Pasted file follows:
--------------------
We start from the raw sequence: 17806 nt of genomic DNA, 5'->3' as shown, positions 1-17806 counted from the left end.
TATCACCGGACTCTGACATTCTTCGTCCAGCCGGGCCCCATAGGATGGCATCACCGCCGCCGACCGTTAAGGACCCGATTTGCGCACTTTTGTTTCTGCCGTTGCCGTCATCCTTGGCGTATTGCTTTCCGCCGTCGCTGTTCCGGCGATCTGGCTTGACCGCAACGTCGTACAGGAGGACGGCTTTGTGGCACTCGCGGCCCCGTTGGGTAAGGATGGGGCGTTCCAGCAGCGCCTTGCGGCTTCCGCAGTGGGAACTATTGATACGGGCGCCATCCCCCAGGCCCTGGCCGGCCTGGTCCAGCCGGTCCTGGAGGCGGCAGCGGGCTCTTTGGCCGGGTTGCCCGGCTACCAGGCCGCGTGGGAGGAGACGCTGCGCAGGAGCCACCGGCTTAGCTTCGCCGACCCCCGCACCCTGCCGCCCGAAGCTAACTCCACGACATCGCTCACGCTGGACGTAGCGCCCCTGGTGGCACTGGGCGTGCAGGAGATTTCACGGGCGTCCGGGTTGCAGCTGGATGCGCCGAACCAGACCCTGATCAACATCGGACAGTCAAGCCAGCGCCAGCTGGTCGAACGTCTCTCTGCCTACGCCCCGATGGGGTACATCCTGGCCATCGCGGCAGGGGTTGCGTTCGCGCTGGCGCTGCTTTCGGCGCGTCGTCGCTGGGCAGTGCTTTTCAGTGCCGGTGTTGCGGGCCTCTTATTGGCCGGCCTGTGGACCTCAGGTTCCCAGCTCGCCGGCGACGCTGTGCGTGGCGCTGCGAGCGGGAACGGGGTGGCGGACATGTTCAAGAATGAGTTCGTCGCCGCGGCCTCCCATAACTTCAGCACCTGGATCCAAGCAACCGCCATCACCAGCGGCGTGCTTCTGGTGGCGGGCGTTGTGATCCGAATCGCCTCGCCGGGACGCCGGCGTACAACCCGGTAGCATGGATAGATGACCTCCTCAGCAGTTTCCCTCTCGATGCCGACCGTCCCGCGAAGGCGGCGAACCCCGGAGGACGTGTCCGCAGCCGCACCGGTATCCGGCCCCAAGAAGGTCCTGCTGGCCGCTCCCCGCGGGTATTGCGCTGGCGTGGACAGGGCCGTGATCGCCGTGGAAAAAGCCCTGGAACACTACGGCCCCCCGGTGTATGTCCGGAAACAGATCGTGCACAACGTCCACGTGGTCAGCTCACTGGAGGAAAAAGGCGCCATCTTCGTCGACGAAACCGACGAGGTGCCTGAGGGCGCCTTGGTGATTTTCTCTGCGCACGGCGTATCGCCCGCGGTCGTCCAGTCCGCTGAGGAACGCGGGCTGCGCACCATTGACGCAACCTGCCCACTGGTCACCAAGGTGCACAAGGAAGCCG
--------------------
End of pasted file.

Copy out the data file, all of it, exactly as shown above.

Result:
We start from the raw sequence: 17806 nt of genomic DNA, 5'->3' as shown, positions 1-17806 counted from the left end.
TATCACCGGACTCTGACATTCTTCGTCCAGCCGGGCCCCATAGGATGGCATCACCGCCGCCGACCGTTAAGGACCCGATTTGCGCACTTTTGTTTCTGCCGTTGCCGTCATCCTTGGCGTATTGCTTTCCGCCGTCGCTGTTCCGGCGATCTGGCTTGACCGCAACGTCGTACAGGAGGACGGCTTTGTGGCACTCGCGGCCCCGTTGGGTAAGGATGGGGCGTTCCAGCAGCGCCTTGCGGCTTCCGCAGTGGGAACTATTGATACGGGCGCCATCCCCCAGGCCCTGGCCGGCCTGGTCCAGCCGGTCCTGGAGGCGGCAGCGGGCTCTTTGGCCGGGTTGCCCGGCTACCAGGCCGCGTGGGAGGAGACGCTGCGCAGGAGCCACCGGCTTAGCTTCGCCGACCCCCGCACCCTGCCGCCCGAAGCTAACTCCACGACATCGCTCACGCTGGACGTAGCGCCCCTGGTGGCACTGGGCGTGCAGGAGATTTCACGGGCGTCCGGGTTGCAGCTGGATGCGCCGAACCAGACCCTGATCAACATCGGACAGTCAAGCCAGCGCCAGCTGGTCGAACGTCTCTCTGCCTACGCCCCGATGGGGTACATCCTGGCCATCGCGGCAGGGGTTGCGTTCGCGCTGGCGCTGCTTTCGGCGCGTCGTCGCTGGGCAGTGCTTTTCAGTGCCGGTGTTGCGGGCCTCTTATTGGCCGGCCTGTGGACCTCAGGTTCCCAGCTCGCCGGCGACGCTGTGCGTGGCGCTGCGAGCGGGAACGGGGTGGCGGACATGTTCAAGAATGAGTTCGTCGCCGCGGCCTCCCATAACTTCAGCACCTGGATCCAAGCAACCGCCATCACCAGCGGCGTGCTTCTGGTGGCGGGCGTTGTGATCCGAATCGCCTCGCCGGGACGCCGGCGTACAACCCGGTAGCATGGATAGATGACCTCCTCAGCAGTTTCCCTCTCGATGCCGACCGTCCCGCGAAGGCGGCGAACCCCGGAGGACGTGTCCGCAGCCGCACCGGTATCCGGCCCCAAGAAGGTCCTGCTGGCCGCTCCCCGCGGGTATTGCGCTGGCGTGGACAGGGCCGTGATCGCCGTGGAAAAAGCCCTGGAACACTACGGCCCCCCGGTGTATGTCCGGAAACAGATCGTGCACAACGTCCACGTGGTCAGCTCACTGGAGGAAAAAGGCGCCATCTTCGTCGACGAAACCGACGAGGTGCCTGAGGGCGCCTTGGTGATTTTCTCTGCGCACGGCGTATCGCCCGCGGTCGTCCAGTCCGCTGAGGAACGCGGGCTGCGCACCATTGACGCAACCTGCCCACTGGTCACCAAGGTGCACAAGGAAGCCG